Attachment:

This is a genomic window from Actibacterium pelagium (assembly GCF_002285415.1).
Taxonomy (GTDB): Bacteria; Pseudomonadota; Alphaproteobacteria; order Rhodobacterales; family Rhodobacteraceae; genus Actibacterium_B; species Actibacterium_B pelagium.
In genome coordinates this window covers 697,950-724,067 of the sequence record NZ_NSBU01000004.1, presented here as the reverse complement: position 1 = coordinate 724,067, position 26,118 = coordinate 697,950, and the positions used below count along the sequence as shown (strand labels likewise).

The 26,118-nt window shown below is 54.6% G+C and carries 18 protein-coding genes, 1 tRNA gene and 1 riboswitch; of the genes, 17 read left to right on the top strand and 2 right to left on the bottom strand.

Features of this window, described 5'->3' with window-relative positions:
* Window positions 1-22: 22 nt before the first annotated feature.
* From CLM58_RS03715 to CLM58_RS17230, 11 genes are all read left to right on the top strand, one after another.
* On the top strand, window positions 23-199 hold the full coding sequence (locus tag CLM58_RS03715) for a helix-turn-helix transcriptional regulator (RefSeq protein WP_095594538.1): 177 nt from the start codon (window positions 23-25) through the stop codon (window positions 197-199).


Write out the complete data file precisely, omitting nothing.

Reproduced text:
This is a genomic window from Actibacterium pelagium (assembly GCF_002285415.1).
Taxonomy (GTDB): Bacteria; Pseudomonadota; Alphaproteobacteria; order Rhodobacterales; family Rhodobacteraceae; genus Actibacterium_B; species Actibacterium_B pelagium.
In genome coordinates this window covers 697,950-724,067 of the sequence record NZ_NSBU01000004.1, presented here as the reverse complement: position 1 = coordinate 724,067, position 26,118 = coordinate 697,950, and the positions used below count along the sequence as shown (strand labels likewise).

The 26,118-nt window shown below is 54.6% G+C and carries 18 protein-coding genes, 1 tRNA gene and 1 riboswitch; of the genes, 17 read left to right on the top strand and 2 right to left on the bottom strand.

Features of this window, described 5'->3' with window-relative positions:
* Window positions 1-22: 22 nt before the first annotated feature.
* From CLM58_RS03715 to CLM58_RS17230, 11 genes are all read left to right on the top strand, one after another.
* On the top strand, window positions 23-199 hold the full coding sequence (locus tag CLM58_RS03715) for a helix-turn-helix transcriptional regulator (RefSeq protein WP_095594538.1): 177 nt from the start codon (window positions 23-25) through the stop codon (window positions 197-199).